Hide

Welcome to Steepster, an online tea community.

Write a tea journal, see what others are drinking and get recommendations from people you trust. or Learn More

88

If there is one single tea China is known for it is the green teas produced around the Hangzhou, Zhejiang Province. (Just south of Shanghai.) These teas from gardens in the Xi Hu (West Lake),Mi Jia Wu (Mi Family Valley), Long Jing (Dragon Well), and Shi Feng (Lion Peak) districts are what most westerners know as ‘green tea’. Today, cousins of these greens are grown in various parts of china, but the best are from this region.

This is the everyday tea of most Chinese households – it comes in many different grades from most common (cheap) to Imperial Tribute (extremely rare and expensive). It is consumed in great quantities by the masses, and is found in virtually every home and tea house.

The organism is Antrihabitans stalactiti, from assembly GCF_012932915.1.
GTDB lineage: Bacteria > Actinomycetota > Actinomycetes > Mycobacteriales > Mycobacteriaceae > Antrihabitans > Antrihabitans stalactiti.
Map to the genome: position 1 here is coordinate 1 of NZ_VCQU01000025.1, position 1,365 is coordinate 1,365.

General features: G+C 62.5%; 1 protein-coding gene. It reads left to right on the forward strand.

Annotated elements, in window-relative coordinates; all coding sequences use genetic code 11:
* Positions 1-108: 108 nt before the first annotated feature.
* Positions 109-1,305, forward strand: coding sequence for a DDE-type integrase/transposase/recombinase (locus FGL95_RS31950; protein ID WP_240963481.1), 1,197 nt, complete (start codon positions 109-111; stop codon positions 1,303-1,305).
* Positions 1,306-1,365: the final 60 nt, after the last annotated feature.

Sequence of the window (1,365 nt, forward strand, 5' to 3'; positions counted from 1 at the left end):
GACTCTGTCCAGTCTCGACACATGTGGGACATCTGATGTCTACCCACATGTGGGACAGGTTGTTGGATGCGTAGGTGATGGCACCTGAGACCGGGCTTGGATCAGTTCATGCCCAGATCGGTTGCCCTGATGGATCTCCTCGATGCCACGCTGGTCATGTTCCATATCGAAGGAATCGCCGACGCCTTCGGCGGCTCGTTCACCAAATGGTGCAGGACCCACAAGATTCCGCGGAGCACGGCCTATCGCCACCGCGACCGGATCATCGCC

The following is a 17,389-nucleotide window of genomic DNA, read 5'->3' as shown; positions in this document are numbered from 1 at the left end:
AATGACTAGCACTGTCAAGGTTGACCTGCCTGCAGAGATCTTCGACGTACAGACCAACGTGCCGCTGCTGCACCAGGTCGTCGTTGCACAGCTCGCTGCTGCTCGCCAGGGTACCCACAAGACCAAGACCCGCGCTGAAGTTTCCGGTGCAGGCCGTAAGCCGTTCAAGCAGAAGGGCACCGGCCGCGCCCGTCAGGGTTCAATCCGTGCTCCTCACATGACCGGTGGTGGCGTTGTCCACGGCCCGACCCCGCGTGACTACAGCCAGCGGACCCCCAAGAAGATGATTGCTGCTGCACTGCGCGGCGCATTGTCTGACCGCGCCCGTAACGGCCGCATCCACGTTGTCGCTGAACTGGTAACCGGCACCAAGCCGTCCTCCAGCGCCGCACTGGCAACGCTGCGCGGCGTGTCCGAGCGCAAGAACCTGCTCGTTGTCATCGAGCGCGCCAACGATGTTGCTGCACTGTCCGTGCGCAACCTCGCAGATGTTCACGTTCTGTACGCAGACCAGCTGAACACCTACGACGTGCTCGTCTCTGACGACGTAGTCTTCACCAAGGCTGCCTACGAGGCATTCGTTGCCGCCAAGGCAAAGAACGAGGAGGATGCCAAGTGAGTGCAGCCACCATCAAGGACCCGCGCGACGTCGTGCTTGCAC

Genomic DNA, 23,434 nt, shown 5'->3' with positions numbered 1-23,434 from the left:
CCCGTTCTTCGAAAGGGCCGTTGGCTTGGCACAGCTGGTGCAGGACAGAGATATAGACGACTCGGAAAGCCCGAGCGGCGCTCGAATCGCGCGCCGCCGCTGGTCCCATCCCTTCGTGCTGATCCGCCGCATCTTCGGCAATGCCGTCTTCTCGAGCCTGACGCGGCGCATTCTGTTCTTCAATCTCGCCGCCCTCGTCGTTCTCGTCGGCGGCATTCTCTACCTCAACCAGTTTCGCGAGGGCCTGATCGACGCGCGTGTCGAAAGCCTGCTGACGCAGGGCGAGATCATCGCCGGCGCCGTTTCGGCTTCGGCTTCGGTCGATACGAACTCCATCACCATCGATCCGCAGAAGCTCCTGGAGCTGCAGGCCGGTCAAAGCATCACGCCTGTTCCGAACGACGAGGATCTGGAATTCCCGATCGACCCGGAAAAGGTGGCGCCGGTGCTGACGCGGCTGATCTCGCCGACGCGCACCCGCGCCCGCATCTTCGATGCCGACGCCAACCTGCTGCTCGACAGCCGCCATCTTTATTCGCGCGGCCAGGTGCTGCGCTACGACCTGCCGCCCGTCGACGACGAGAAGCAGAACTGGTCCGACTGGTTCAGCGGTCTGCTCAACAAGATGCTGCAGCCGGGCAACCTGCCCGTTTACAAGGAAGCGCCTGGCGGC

This specific tea is a Special Grade Long Jing Ten Ren Teas (the less unbroken leaves the better the grade – this one has very little broken leaf.) It is equivalent to a better tea severed in a better tea house in China. It is a vivid spectrum of green and jade, and the leaf is long and uniform. Unsteeped it has a very earthy vegetative smell.

Brewed in my green xing, 2 Tsp (3g) of tea, infused in 6oz of water at 160F for 2 minutes. Bright light Jade in the cup, with a green vegetation nose. Taste of chestnuts, with a touch of astringency and a good mouth. The great thing about this green, and most greens is they can be re steeped multiple times – I use a little hotter water – 165f and add about 15-20 seconds, and got 4 more decent steeps. The aromas fade and the flavors as well with each, but it is still a nuanced cup. This is an all day every day good drinking tea – and if you are new to greens, I would recommend trying some.

Preparation
165 °F / 73 °C 3 min, 0 sec

Login or sign up to leave a comment.

Login or sign up to leave a comment.

Profile

Location

chicago

Website

http://bettertea.blogspot.com/

Following These People